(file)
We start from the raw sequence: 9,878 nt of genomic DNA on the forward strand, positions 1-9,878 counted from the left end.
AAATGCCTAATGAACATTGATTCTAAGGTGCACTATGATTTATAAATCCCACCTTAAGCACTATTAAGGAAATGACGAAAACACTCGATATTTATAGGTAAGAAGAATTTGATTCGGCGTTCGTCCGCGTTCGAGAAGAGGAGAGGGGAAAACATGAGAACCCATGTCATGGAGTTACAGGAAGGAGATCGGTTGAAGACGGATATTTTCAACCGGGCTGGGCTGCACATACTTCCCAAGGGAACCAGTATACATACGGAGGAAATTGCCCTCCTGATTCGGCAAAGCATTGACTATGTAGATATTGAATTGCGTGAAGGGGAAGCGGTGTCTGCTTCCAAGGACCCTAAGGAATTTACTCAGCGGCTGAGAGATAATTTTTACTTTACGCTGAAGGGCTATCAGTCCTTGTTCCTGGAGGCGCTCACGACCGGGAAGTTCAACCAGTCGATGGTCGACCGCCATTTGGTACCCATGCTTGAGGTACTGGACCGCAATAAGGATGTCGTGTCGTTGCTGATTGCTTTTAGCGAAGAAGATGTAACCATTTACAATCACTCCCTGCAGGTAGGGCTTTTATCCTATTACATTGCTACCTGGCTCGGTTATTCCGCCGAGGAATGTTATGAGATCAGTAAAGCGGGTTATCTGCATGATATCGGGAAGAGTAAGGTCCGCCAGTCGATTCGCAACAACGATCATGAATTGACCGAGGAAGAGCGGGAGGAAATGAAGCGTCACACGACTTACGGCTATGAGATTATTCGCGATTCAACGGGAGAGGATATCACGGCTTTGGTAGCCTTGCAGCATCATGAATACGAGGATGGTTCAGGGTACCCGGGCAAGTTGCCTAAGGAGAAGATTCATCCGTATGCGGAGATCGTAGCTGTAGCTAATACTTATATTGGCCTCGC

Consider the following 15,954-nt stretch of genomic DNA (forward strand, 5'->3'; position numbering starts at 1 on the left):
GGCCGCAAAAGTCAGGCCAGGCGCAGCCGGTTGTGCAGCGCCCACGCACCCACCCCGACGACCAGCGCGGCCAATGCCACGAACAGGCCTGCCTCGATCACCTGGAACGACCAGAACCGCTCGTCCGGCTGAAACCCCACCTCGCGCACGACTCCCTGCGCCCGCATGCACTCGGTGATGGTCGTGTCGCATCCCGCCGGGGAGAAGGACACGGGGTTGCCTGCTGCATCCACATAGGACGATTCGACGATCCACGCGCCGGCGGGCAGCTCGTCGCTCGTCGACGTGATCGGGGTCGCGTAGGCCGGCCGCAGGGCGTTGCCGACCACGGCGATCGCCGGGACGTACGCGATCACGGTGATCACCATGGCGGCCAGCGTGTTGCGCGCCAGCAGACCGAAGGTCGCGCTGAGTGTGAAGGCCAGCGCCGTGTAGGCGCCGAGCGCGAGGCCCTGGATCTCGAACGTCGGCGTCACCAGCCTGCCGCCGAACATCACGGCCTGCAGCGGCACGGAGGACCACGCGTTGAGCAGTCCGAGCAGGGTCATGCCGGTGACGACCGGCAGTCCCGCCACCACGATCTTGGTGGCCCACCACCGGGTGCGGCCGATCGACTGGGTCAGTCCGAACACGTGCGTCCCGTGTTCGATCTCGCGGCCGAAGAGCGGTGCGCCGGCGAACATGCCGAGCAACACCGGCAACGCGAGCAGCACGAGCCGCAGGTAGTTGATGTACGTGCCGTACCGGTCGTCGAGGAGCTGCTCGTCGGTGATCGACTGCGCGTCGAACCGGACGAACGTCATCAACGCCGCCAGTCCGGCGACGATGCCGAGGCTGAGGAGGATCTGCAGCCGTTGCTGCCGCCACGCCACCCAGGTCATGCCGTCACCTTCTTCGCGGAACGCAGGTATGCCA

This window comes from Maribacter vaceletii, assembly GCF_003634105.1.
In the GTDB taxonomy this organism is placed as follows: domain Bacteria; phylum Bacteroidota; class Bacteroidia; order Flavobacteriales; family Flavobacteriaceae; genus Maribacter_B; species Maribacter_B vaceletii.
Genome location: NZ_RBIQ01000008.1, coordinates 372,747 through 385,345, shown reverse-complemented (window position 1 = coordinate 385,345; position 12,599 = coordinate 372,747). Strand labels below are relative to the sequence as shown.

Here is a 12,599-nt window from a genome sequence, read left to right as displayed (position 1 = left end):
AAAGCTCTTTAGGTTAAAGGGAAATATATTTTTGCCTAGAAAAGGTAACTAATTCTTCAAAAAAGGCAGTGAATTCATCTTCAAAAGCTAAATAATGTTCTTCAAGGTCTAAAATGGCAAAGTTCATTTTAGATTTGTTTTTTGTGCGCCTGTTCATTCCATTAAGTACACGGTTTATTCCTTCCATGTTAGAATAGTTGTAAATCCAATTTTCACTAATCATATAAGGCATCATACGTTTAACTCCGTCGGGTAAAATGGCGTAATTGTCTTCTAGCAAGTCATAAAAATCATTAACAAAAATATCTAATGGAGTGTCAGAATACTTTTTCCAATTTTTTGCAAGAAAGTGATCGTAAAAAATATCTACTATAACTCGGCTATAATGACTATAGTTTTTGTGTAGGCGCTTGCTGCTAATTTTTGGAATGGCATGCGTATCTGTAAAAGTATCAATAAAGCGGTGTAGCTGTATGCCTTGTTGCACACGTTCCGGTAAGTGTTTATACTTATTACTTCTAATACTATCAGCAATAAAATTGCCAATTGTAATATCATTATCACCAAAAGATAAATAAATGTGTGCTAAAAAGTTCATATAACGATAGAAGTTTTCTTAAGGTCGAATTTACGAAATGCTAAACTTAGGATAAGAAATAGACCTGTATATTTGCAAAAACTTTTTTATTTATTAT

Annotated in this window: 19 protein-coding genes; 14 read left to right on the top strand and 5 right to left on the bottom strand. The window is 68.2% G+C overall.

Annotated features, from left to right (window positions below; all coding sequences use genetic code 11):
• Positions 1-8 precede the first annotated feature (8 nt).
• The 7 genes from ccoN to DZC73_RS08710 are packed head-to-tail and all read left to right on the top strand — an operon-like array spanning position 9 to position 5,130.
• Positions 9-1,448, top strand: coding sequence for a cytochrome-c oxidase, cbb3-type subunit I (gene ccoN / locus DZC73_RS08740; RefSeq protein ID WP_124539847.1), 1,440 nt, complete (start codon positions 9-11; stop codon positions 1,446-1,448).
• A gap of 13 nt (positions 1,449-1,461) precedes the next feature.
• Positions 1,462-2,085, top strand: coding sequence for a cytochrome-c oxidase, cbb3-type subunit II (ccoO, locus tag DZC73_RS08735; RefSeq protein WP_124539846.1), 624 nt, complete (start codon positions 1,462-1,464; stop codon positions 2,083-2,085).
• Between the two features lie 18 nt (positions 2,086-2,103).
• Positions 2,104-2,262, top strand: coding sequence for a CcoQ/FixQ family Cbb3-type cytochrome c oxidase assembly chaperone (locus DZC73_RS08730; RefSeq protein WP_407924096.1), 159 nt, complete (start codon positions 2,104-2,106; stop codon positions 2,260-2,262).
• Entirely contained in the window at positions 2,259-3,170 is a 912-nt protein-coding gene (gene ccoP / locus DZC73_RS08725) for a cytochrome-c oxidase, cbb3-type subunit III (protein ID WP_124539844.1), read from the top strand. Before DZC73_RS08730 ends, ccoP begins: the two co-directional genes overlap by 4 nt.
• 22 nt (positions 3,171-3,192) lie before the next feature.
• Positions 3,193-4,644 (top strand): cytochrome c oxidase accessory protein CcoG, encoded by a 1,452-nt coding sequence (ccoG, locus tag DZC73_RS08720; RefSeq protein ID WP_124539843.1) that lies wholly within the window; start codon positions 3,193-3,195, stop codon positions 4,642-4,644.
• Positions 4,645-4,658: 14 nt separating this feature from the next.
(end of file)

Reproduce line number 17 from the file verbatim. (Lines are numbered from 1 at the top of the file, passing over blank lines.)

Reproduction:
• Between the two features lie 18 nt (positions 2,086-2,103).